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Public sphere is dead in Kerala, says K.N. Panikkar

Special Correspondent

He says individual has replaced society in the State

THIRUVANANTHAPURAM: Renowned historian K. N. Panikkar has said that the public sphere in Kerala, which evolved as a composite product of the renaissance, the freedom movement and the Left political interventions, is practically dead today and that the major challenge before movements and individuals in the coming days should be its revival.

Chairing a panel session on `Politics and Public Sphere in Development' held as part of the ongoing second International Congress on Kerala Studies here on Saturday, Dr. Panikkar said that the most tragic aspect of life in Kerala today is the withdrawal of individuals from society and the reluctance of the majority to intervene in societal issues.

"Public sphere is not the concern of a few institutions, it embraces the whole society, but the tragedy of Kerala is that the majority has chosen to distance from it," he said.

Dr. Panikkar said there was urgent need to revive the public sphere through new forms of public articulation. Partisan and mundane politics had forced its way into the public sphere decapitating it.

This meant that there must be a redefinition of the relationship between politics and the public sphere and an attempt to see how there could be a creative relationship between the two. This would be possible only through a cultural mediation, he added.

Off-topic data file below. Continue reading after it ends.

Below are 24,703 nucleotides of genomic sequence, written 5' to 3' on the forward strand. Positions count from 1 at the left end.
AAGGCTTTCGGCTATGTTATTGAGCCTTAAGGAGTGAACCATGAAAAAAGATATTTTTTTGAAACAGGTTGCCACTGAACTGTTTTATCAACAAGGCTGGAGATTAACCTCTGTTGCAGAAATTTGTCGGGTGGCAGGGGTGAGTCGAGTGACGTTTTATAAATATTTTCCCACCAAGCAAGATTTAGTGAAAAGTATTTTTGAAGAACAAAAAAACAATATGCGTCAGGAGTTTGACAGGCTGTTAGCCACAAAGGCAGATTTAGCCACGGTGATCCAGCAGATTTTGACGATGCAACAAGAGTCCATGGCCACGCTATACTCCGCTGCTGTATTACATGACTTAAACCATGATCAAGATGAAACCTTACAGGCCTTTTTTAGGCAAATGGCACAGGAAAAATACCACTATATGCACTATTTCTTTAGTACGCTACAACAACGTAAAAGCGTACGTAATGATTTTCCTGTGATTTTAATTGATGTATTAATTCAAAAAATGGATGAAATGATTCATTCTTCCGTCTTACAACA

Media, he said, was playing a crucial role in the denudation of the public sphere and pointed out that the quality of media content should be closely and critically examined. Voicing serious apprehensions about the state of higher education in Kerala, he said the higher education scene in the State has become a `stagnant pool' intellectually. Higher education had failed to discharge its duties towards society, he said.

He regretted that whatever remains of the public sphere in Kerala has been coloured by caste and communal thinking and said there was a very powerful force behind this process. He also felt that Kerala society had been overpowered more by religiosity than caste feelings and said institutions that should have resisted this process had failed to do so because there had been no consistency in their interventions.

Dr. Panikkar said it was regrettable that there was no real debate on development in Kerala or any attempt to see how development would affect the bottom 20 per cent of the population.

Participating in the discussion, writer K. E. N. Kunhahammed said that Kerala society is in such a state that it has to rediscover its political moorings and find its own forms of resistance to the imperialist-driven globalisation process.

The dynamics of the public sphere in Kerala was now being determined by the culture industry through the mass media, he said.

Political commentators G. Gopakumar and J. Prabhash also participated in the discussion.

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